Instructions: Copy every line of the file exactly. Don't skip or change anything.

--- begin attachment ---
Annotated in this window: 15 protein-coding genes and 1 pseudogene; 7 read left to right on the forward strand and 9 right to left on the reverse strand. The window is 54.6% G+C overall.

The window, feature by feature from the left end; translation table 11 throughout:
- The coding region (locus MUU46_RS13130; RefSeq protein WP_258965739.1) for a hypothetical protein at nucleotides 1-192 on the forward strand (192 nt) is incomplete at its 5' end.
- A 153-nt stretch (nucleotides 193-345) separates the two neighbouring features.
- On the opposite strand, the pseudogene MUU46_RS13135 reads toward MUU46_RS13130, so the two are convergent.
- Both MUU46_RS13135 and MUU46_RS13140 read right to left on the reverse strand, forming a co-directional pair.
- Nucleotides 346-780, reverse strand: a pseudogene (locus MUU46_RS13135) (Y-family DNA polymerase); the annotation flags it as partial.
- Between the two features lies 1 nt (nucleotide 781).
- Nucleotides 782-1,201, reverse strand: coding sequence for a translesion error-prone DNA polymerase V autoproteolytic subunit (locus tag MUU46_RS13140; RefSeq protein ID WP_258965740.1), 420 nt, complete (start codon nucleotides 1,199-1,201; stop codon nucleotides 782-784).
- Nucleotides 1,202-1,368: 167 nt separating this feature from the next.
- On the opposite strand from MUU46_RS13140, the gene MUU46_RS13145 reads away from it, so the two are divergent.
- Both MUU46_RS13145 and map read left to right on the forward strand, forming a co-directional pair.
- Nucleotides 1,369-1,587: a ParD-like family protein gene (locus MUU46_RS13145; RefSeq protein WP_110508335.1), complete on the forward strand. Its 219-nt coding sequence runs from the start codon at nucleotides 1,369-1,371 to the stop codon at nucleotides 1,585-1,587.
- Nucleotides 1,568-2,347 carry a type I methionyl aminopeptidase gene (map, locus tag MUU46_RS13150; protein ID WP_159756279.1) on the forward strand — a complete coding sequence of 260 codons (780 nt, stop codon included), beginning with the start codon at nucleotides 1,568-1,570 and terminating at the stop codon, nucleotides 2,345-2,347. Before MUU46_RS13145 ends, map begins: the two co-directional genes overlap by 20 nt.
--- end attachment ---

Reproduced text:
Annotated in this window: 15 protein-coding genes and 1 pseudogene; 7 read left to right on the forward strand and 9 right to left on the reverse strand. The window is 54.6% G+C overall.

The window, feature by feature from the left end; translation table 11 throughout:
- The coding region (locus MUU46_RS13130; RefSeq protein WP_258965739.1) for a hypothetical protein at nucleotides 1-192 on the forward strand (192 nt) is incomplete at its 5' end.
- A 153-nt stretch (nucleotides 193-345) separates the two neighbouring features.
- On the opposite strand, the pseudogene MUU46_RS13135 reads toward MUU46_RS13130, so the two are convergent.
- Both MUU46_RS13135 and MUU46_RS13140 read right to left on the reverse strand, forming a co-directional pair.
- Nucleotides 346-780, reverse strand: a pseudogene (locus MUU46_RS13135) (Y-family DNA polymerase); the annotation flags it as partial.
- Between the two features lies 1 nt (nucleotide 781).
- Nucleotides 782-1,201, reverse strand: coding sequence for a translesion error-prone DNA polymerase V autoproteolytic subunit (locus tag MUU46_RS13140; RefSeq protein ID WP_258965740.1), 420 nt, complete (start codon nucleotides 1,199-1,201; stop codon nucleotides 782-784).
- Nucleotides 1,202-1,368: 167 nt separating this feature from the next.
- On the opposite strand from MUU46_RS13140, the gene MUU46_RS13145 reads away from it, so the two are divergent.
- Both MUU46_RS13145 and map read left to right on the forward strand, forming a co-directional pair.
- Nucleotides 1,369-1,587: a ParD-like family protein gene (locus MUU46_RS13145; RefSeq protein WP_110508335.1), complete on the forward strand. Its 219-nt coding sequence runs from the start codon at nucleotides 1,369-1,371 to the stop codon at nucleotides 1,585-1,587.
- Nucleotides 1,568-2,347 carry a type I methionyl aminopeptidase gene (map, locus tag MUU46_RS13150; protein ID WP_159756279.1) on the forward strand — a complete coding sequence of 260 codons (780 nt, stop codon included), beginning with the start codon at nucleotides 1,568-1,570 and terminating at the stop codon, nucleotides 2,345-2,347. Before MUU46_RS13145 ends, map begins: the two co-directional genes overlap by 20 nt.